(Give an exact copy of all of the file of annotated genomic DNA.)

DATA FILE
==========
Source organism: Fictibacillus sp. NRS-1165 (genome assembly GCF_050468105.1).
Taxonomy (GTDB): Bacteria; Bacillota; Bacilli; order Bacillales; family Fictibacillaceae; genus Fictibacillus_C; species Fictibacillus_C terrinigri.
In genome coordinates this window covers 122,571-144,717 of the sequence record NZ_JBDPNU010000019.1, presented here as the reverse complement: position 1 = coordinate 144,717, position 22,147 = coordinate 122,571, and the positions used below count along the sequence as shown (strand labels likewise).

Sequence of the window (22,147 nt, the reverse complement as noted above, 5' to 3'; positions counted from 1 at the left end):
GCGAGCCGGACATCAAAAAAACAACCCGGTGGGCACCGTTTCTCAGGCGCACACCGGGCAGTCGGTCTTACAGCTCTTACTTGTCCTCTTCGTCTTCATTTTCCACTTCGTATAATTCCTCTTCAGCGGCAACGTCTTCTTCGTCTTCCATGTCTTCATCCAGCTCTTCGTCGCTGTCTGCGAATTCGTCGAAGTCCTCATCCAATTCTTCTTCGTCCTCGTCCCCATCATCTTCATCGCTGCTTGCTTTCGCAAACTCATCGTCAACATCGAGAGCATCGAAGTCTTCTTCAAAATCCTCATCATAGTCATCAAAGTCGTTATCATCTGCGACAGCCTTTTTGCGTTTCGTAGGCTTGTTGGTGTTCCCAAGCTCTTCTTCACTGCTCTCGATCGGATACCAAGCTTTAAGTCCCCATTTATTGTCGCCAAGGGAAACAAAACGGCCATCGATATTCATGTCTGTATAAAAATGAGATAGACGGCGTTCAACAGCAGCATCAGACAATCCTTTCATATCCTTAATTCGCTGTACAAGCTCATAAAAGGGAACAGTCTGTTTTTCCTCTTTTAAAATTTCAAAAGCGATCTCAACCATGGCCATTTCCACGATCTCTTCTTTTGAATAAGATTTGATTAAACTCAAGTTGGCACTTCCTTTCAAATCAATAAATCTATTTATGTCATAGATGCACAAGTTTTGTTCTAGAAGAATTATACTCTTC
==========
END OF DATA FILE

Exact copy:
Source organism: Fictibacillus sp. NRS-1165 (genome assembly GCF_050468105.1).
Taxonomy (GTDB): Bacteria; Bacillota; Bacilli; order Bacillales; family Fictibacillaceae; genus Fictibacillus_C; species Fictibacillus_C terrinigri.
In genome coordinates this window covers 122,571-144,717 of the sequence record NZ_JBDPNU010000019.1, presented here as the reverse complement: position 1 = coordinate 144,717, position 22,147 = coordinate 122,571, and the positions used below count along the sequence as shown (strand labels likewise).

Sequence of the window (22,147 nt, the reverse complement as noted above, 5' to 3'; positions counted from 1 at the left end):
GCGAGCCGGACATCAAAAAAACAACCCGGTGGGCACCGTTTCTCAGGCGCACACCGGGCAGTCGGTCTTACAGCTCTTACTTGTCCTCTTCGTCTTCATTTTCCACTTCGTATAATTCCTCTTCAGCGGCAACGTCTTCTTCGTCTTCCATGTCTTCATCCAGCTCTTCGTCGCTGTCTGCGAATTCGTCGAAGTCCTCATCCAATTCTTCTTCGTCCTCGTCCCCATCATCTTCATCGCTGCTTGCTTTCGCAAACTCATCGTCAACATCGAGAGCATCGAAGTCTTCTTCAAAATCCTCATCATAGTCATCAAAGTCGTTATCATCTGCGACAGCCTTTTTGCGTTTCGTAGGCTTGTTGGTGTTCCCAAGCTCTTCTTCACTGCTCTCGATCGGATACCAAGCTTTAAGTCCCCATTTATTGTCGCCAAGGGAAACAAAACGGCCATCGATATTCATGTCTGTATAAAAATGAGATAGACGGCGTTCAACAGCAGCATCAGACAATCCTTTCATATCCTTAATTCGCTGTACAAGCTCATAAAAGGGAACAGTCTGTTTTTCCTCTTTTAAAATTTCAAAAGCGATCTCAACCATGGCCATTTCCACGATCTCTTCTTTTGAATAAGATTTGATTAAACTCAAGTTGGCACTTCCTTTCAAATCAATAAATCTATTTATGTCATAGATGCACAAGTTTTGTTCTAGAAGAATTATACTCTTC